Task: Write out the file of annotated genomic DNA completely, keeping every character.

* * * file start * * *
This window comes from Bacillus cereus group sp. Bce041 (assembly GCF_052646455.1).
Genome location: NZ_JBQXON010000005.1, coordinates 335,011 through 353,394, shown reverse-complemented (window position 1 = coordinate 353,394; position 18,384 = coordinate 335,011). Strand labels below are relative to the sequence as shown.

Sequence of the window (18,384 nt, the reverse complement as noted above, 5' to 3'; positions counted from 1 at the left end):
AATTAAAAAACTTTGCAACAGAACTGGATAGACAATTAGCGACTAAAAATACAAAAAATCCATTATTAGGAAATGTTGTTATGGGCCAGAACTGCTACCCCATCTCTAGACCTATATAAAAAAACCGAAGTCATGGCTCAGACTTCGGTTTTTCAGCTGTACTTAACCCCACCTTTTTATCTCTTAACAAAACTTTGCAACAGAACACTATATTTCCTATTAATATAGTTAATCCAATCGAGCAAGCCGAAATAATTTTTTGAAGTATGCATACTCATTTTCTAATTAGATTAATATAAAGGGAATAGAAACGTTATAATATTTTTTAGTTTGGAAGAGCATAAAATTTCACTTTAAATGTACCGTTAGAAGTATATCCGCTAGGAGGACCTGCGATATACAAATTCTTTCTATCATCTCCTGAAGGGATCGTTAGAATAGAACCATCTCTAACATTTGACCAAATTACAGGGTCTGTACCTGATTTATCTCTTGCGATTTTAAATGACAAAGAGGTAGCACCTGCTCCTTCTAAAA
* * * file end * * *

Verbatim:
This window comes from Bacillus cereus group sp. Bce041 (assembly GCF_052646455.1).
Genome location: NZ_JBQXON010000005.1, coordinates 335,011 through 353,394, shown reverse-complemented (window position 1 = coordinate 353,394; position 18,384 = coordinate 335,011). Strand labels below are relative to the sequence as shown.

Sequence of the window (18,384 nt, the reverse complement as noted above, 5' to 3'; positions counted from 1 at the left end):
AATTAAAAAACTTTGCAACAGAACTGGATAGACAATTAGCGACTAAAAATACAAAAAATCCATTATTAGGAAATGTTGTTATGGGCCAGAACTGCTACCCCATCTCTAGACCTATATAAAAAAACCGAAGTCATGGCTCAGACTTCGGTTTTTCAGCTGTACTTAACCCCACCTTTTTATCTCTTAACAAAACTTTGCAACAGAACACTATATTTCCTATTAATATAGTTAATCCAATCGAGCAAGCCGAAATAATTTTTTGAAGTATGCATACTCATTTTCTAATTAGATTAATATAAAGGGAATAGAAACGTTATAATATTTTTTAGTTTGGAAGAGCATAAAATTTCACTTTAAATGTACCGTTAGAAGTATATCCGCTAGGAGGACCTGCGATATACAAATTCTTTCTATCATCTCCTGAAGGGATCGTTAGAATAGAACCATCTCTAACATTTGACCAAATTACAGGGTCTGTACCTGATTTATCTCTTGCGATTTTAAATGACAAAGAGGTAGCACCTGCTCCTTCTAAAA